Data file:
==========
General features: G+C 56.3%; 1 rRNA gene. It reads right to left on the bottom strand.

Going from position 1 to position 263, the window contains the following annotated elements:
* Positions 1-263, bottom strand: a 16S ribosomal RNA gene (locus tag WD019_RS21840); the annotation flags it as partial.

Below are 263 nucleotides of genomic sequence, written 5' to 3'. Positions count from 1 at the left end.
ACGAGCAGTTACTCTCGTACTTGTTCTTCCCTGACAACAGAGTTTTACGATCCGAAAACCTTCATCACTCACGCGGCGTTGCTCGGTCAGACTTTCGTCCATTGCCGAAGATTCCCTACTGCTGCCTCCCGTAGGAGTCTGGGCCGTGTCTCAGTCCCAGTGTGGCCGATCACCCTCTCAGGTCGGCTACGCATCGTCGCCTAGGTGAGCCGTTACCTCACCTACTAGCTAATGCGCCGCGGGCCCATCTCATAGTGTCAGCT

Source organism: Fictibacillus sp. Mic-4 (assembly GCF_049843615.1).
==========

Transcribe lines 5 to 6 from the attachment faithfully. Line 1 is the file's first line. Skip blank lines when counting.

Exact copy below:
ACGAGCAGTTACTCTCGTACTTGTTCTTCCCTGACAACAGAGTTTTACGATCCGAAAACCTTCATCACTCACGCGGCGTTGCTCGGTCAGACTTTCGTCCATTGCCGAAGATTCCCTACTGCTGCCTCCCGTAGGAGTCTGGGCCGTGTCTCAGTCCCAGTGTGGCCGATCACCCTCTCAGGTCGGCTACGCATCGTCGCCTAGGTGAGCCGTTACCTCACCTACTAGCTAATGCGCCGCGGGCCCATCTCATAGTGTCAGCT

Source organism: Fictibacillus sp. Mic-4 (assembly GCF_049843615.1).